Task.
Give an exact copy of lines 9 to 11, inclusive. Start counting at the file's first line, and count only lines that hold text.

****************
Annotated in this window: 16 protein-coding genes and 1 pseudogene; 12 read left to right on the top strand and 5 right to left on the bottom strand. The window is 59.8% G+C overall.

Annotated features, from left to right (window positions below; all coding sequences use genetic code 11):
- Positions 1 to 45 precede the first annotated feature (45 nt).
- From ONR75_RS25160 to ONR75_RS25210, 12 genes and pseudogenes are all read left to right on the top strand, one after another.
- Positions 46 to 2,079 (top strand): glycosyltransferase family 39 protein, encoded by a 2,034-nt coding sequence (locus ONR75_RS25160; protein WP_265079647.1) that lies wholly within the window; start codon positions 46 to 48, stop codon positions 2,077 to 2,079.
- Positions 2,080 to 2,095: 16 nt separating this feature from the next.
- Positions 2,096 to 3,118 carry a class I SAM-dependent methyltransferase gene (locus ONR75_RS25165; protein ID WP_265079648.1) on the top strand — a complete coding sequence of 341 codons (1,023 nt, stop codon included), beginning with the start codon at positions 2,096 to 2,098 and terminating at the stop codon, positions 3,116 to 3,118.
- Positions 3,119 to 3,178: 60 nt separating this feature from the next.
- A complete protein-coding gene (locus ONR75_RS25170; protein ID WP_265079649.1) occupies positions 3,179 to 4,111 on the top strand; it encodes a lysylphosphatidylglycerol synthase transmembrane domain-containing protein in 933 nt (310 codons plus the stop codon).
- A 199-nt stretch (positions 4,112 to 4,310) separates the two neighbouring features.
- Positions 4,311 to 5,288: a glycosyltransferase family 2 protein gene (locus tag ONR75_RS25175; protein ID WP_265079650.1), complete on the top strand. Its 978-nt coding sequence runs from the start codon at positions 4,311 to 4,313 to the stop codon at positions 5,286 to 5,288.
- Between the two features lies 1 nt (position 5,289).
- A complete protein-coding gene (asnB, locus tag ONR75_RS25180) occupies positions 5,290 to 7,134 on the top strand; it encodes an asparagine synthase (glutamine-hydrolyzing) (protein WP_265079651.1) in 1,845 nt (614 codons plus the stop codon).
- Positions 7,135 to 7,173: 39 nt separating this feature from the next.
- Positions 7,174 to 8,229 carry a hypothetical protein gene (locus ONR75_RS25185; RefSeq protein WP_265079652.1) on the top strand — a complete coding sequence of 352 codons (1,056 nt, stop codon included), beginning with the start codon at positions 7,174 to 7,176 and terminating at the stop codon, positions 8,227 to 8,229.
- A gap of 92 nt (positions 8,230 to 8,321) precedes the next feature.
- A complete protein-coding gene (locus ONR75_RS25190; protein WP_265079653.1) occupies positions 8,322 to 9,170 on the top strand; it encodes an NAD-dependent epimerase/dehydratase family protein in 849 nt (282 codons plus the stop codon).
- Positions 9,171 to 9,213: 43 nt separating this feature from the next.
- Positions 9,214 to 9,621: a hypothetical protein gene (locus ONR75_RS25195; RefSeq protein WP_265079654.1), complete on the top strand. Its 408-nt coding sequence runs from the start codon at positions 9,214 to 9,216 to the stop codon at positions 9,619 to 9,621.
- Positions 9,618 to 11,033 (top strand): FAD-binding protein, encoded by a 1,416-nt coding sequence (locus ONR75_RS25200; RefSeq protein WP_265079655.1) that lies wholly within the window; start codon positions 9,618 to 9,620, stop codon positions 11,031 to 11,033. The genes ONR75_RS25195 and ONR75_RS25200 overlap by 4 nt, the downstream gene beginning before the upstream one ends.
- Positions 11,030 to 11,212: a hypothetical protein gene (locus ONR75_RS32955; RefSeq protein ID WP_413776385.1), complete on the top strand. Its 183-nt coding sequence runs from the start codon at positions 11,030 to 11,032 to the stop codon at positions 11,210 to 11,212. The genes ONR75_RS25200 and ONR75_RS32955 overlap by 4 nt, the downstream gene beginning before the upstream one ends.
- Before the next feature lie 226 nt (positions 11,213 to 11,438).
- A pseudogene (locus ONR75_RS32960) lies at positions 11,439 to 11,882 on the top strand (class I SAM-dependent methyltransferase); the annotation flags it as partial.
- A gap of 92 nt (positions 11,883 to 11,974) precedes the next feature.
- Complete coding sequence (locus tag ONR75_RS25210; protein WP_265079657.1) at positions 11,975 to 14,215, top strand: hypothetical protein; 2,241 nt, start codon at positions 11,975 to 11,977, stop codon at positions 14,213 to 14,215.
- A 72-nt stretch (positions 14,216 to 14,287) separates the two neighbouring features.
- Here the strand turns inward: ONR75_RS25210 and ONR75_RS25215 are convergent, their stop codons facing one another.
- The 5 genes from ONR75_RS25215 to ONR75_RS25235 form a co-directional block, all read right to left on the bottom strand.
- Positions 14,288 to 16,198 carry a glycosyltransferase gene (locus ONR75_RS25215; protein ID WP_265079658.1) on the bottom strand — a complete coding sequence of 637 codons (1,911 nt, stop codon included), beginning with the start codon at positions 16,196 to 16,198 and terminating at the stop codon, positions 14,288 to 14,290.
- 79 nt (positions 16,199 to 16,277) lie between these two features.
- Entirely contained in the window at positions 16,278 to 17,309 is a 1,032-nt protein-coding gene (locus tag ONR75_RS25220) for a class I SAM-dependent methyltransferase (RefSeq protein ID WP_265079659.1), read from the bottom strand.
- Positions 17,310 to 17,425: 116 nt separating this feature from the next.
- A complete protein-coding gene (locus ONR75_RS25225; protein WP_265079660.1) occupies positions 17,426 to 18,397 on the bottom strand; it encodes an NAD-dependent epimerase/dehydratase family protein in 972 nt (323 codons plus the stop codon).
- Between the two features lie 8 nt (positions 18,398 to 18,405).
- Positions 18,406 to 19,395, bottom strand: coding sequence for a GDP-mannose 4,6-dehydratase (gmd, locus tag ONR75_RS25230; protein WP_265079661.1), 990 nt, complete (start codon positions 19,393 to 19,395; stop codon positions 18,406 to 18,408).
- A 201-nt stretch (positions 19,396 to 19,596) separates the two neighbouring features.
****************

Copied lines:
- A complete protein-coding gene (locus ONR75_RS25170; protein ID WP_265079649.1) occupies positions 3,179 to 4,111 on the top strand; it encodes a lysylphosphatidylglycerol synthase transmembrane domain-containing protein in 933 nt (310 codons plus the stop codon).
- A 199-nt stretch (positions 4,112 to 4,310) separates the two neighbouring features.
- Positions 4,311 to 5,288: a glycosyltransferase family 2 protein gene (locus tag ONR75_RS25175; protein ID WP_265079650.1), complete on the top strand. Its 978-nt coding sequence runs from the start codon at positions 4,311 to 4,313 to the stop codon at positions 5,286 to 5,288.